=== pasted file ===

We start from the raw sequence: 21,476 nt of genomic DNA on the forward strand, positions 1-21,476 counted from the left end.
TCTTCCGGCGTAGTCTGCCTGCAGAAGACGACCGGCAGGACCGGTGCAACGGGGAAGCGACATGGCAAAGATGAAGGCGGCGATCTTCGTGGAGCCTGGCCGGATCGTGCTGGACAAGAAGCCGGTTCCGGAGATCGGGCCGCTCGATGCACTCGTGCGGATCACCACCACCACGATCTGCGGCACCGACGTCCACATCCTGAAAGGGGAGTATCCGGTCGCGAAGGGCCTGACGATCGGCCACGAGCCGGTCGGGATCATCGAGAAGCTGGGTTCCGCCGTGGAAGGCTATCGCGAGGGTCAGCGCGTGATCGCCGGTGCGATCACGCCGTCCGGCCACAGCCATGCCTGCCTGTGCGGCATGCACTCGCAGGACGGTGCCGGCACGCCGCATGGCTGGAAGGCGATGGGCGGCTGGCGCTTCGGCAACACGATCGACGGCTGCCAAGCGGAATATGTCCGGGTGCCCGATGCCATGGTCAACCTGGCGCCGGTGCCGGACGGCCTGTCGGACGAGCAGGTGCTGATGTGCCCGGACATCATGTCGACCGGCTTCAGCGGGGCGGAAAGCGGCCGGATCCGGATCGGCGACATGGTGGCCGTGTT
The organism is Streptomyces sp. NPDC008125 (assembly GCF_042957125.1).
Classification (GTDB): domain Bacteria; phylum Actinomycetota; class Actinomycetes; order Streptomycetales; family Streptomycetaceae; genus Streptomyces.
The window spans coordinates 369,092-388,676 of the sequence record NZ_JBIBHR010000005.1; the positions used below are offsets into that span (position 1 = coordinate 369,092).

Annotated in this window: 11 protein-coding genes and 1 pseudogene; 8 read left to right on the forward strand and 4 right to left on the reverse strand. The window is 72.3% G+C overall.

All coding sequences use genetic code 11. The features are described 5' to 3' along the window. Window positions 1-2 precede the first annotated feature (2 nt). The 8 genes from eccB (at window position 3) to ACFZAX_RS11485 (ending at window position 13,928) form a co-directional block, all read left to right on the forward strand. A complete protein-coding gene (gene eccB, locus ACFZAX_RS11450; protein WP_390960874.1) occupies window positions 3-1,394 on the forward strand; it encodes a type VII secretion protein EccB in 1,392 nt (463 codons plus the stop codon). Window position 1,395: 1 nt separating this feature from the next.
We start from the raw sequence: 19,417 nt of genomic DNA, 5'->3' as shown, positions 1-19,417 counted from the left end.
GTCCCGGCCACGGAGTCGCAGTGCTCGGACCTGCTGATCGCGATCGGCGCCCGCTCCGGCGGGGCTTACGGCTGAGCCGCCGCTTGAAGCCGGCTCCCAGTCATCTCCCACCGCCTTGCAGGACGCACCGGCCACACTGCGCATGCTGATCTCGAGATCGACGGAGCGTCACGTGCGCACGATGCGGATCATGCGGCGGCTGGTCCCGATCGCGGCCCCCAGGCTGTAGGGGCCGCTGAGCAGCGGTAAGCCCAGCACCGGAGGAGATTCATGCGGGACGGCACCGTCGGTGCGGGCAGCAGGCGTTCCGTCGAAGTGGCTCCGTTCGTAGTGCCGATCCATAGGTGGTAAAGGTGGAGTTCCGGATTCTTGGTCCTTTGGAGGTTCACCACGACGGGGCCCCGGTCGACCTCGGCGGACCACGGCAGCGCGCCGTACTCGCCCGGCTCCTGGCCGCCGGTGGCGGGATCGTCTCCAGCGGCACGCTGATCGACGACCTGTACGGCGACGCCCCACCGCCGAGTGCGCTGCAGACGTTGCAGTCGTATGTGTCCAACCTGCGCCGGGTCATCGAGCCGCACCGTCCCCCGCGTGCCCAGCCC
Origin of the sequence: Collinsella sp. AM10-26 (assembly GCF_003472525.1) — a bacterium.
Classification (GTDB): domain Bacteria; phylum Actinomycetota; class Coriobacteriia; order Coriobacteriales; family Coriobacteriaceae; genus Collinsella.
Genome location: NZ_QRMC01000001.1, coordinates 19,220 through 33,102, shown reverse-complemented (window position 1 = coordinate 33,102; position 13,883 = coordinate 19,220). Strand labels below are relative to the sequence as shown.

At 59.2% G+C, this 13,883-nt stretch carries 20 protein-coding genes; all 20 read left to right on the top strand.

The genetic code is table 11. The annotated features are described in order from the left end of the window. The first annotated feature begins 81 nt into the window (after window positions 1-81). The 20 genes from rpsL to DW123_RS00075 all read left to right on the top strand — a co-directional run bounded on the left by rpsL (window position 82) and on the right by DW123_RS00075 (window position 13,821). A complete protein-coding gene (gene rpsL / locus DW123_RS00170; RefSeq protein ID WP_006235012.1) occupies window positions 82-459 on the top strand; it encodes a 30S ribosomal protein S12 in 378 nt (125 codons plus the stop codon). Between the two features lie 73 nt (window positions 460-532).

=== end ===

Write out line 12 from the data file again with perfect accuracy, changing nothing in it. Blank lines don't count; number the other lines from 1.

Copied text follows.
Genome location: NZ_QRMC01000001.1, coordinates 19,220 through 33,102, shown reverse-complemented (window position 1 = coordinate 33,102; position 13,883 = coordinate 19,220). Strand labels below are relative to the sequence as shown.